Career Path

Career path for high flyers

by Wattie Lo

Flight Attendant
Cheukee Lee
Chief Purser

In the midst of rising unemployment, the job of flight attendant has now come to be seen as a desirable pursuit for many young hopefuls. Earlier this year, some 1,500 job seekers signed up for interviews during an open recruitment campaign organized by Dragonair - a Hong Kong-based airline that has long been recruiting high-quality flight attendants to cope with its ever-expanding fleet and business. While on-going pay cuts and decreasing benefits are associated with many other entry-level occupations, flexible working hours and competitive salaries continue to be the main attractions of becoming a flight attendant today.

"...I finally chose my career as a flight attendant primarily because of the flexibility and attractive salary it offered," says Cheukee Lee, who is currently working as Chief Purser, the highest rank in charge of the flight cabin, with Dragonair.

Ms Lee started off as a receptionist at a major hotel, and joined Dragonair as a flight attendant in late 1988. From then on, her career took off: she subsequently received a series of promotions, moving up quickly to Flight Purser a year later to Senior Purser in 1991 to finally Chief Purser in 1996. She recalls: "The greatest challenge was to overcome my own introversion, while learning how to be friendly to people."

"In the selection process we are most concerned about the hearts and minds of the applicants. While those who lack experience and job knowledge can be trained, those who fall short of the right qualities cannot"

Customer orientation

To become qualified as a flight attendant, applicants need to meet a set of basic requirements, including a minimum Form Five standard, fluent English and Cantonese or Mandarin, and a minimum arm reach of 212 cm. Speaking other Asian languages and dialects or past experience in the service industry is also an advantage.

In addition, the ability to develop a positive, customer-oriented mindset is of paramount importance. "After all, the customer is our boss," she says. "Therefore, it's important we always think of ways to improve the service. To do so, we need not only lavish more attention on external customers but, just as important, on internal customers. It's my belief that if my colleagues are happy, my customers will be happy. As a team leader, I have a responsibility to make this happen."

While education and prior work experience are important, they are not as pivotal as such personal qualities as friendliness, patience and willingness to learn. Ms Lee says: "In the selection process we are most concerned about the hearts and minds of the applicants. While those who lack experience and job knowledge can be trained, those who fall short of the right qualities cannot."

Dragonair provides an eight-week training program for new recruits aiming to develop practical skills and a basic knowledge of the aircraft, first aid, quality service concepts and procedures.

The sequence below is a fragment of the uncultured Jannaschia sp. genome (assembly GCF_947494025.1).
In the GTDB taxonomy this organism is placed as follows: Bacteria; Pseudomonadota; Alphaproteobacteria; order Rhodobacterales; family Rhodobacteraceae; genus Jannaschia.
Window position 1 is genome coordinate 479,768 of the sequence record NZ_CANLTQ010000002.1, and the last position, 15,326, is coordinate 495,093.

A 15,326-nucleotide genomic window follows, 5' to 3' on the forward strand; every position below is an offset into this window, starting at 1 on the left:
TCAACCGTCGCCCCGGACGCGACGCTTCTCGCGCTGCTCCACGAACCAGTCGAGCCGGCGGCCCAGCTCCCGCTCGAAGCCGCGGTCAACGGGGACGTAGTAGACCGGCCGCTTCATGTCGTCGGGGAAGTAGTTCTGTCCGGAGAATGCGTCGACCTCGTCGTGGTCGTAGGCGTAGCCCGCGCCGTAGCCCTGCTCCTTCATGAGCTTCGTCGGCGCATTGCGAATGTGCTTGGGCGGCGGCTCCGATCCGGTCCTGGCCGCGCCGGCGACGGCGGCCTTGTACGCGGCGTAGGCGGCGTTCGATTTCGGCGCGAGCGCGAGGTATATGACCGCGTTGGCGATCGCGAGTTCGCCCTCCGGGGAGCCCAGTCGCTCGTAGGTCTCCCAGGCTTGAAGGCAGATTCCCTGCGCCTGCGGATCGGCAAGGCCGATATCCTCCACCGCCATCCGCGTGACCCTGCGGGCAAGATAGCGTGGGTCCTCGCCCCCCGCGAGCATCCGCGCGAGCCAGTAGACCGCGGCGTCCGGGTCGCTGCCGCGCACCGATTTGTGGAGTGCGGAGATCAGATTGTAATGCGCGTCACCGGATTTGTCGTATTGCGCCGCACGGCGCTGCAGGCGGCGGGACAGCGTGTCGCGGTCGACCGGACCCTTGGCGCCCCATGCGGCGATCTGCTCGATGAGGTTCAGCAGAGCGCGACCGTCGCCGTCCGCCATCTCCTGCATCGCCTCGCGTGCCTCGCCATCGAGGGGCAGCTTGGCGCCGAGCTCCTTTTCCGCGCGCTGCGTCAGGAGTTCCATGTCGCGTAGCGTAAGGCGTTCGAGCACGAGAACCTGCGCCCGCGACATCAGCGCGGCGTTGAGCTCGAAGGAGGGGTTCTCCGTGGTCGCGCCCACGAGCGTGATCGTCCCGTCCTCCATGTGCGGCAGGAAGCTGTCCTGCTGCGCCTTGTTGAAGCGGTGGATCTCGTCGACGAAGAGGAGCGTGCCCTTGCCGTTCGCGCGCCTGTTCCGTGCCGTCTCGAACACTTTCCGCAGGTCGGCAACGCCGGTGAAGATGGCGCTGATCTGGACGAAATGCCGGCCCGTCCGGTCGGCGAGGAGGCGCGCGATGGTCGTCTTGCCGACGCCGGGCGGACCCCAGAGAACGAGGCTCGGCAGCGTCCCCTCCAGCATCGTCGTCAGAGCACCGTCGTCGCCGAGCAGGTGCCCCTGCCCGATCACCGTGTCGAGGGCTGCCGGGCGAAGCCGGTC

Career prospects

Flight attendants have to be as knowledgeable on the ground as in the air. False impressions often stem from the belief that flight attendants merely serve meals. Ms Lee says there are opportunities for assuming ground responsibilities while continuing to work in the air, serving passengers regularly.

"Many of my colleagues are currently working as so-called 'dual crew', which means that they spend roughly half their working time flying and the rest of it staying in the office," she says. These dual crew perform a wide variety of ground functions including performance appraisal, services design and development, training, recruitment, and so on, and many seize the opportunity to increase overall job experience in anticipation of retirement at age 45, or above.

The experience of working as a flight attendant provides an invaluable foundation for further career building outside the airline industry, with the hospitality field as an obvious option. But Ms Lee cautions that prerequisites for entry to the service industry have been increasingly based on academic achievements. "I know of many colleagues who are now studying either distance-learning or Master's programs, albeit they're working in an unrelated field," she says.

"Although we only require our flight attendants to have a minimum Form Five standard at present, we see many of our applicants now possessing at least a university degree, with some even holding a Master's or Doctorate. I think continuous learning is the only way to stay competitive, and open up new possibilities for career change."

China Opportunities

No doubt China's burgeoning aviation industry has presented a host of opportunities for Dragonair, as the airline is holding rights to many mainland routes.

Despite the continuing growth in China's air transport market, "there hasn't really been a trend of a lot of Hong Kong people seeking employment there as far as the flight attendant position is concerned," says Ms Lee, summing up the possibility of this as "extremely rare" at present.

Chinese carriers do not at present employ foreign nationals on their services, due to the large choice of home-grown talent. However, because of the thorough international-level training, Hong Kong flight attendants are easily able to find employment with Hong Kong-based international airlines other than the two local companies.

Figures provided by Levin Human Resources
Development Ltd.

Taken from Career Times 11 October 2002, p. 28
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